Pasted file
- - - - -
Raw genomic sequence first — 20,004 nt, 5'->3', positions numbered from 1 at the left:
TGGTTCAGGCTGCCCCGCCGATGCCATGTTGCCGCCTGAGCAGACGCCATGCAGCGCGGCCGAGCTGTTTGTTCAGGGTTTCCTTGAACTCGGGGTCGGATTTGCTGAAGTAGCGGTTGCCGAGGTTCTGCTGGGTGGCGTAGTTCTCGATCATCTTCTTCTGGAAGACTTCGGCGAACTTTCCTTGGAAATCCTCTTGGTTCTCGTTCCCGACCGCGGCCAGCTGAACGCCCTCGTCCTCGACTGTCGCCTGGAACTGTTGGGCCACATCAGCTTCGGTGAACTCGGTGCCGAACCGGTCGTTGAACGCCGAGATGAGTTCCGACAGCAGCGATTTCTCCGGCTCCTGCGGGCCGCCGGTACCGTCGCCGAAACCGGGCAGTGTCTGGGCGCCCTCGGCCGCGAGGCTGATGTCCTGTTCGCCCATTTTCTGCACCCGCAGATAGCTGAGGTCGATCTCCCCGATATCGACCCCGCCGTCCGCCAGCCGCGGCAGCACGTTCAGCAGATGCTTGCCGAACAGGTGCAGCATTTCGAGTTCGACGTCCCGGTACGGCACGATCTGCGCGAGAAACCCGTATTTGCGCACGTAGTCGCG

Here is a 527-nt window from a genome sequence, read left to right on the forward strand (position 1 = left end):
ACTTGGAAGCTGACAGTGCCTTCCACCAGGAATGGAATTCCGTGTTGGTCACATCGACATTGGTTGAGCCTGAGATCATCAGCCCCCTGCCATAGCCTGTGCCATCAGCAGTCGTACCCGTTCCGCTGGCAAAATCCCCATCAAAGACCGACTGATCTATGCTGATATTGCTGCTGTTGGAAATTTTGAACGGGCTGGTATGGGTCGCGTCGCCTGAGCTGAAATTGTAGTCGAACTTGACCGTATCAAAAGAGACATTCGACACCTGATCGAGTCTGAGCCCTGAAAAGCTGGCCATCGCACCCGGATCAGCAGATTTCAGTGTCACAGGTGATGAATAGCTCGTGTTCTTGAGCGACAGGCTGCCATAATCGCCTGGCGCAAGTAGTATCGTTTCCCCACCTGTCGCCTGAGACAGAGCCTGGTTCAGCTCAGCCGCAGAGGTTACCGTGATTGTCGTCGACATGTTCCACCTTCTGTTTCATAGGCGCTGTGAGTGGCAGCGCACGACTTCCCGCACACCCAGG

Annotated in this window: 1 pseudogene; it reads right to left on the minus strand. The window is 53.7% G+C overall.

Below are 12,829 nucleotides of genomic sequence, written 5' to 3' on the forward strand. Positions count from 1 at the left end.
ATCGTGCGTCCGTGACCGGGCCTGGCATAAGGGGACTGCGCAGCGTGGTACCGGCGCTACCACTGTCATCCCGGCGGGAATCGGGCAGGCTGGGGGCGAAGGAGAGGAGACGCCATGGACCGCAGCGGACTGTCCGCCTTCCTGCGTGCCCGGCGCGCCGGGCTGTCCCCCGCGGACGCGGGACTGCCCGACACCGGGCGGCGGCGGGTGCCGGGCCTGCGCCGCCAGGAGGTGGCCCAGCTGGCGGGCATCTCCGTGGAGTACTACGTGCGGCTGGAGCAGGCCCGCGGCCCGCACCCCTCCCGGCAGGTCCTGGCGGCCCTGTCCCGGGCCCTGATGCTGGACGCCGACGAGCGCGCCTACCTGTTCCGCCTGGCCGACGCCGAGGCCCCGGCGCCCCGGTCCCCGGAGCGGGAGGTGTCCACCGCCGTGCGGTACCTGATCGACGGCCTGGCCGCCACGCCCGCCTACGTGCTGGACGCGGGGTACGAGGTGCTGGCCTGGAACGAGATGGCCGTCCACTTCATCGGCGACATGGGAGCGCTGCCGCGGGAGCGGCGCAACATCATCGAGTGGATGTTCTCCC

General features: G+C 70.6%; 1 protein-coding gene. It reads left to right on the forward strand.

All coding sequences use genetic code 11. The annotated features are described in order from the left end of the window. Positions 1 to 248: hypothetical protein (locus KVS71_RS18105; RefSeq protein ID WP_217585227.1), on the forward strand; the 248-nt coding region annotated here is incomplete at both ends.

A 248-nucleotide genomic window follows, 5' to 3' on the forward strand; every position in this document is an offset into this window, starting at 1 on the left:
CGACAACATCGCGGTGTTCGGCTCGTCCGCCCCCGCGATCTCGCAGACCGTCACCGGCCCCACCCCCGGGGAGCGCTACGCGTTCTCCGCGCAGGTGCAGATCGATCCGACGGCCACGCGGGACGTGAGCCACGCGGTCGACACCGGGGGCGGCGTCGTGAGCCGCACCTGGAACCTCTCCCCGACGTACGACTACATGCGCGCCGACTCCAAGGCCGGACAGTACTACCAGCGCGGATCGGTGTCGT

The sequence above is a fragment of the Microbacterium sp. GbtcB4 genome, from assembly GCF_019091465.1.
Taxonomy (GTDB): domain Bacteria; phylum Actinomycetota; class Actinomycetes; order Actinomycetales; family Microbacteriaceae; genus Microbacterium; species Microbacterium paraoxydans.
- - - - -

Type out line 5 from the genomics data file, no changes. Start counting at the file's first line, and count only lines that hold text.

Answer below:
Annotated in this window: 1 pseudogene; it reads right to left on the minus strand. The window is 53.7% G+C overall.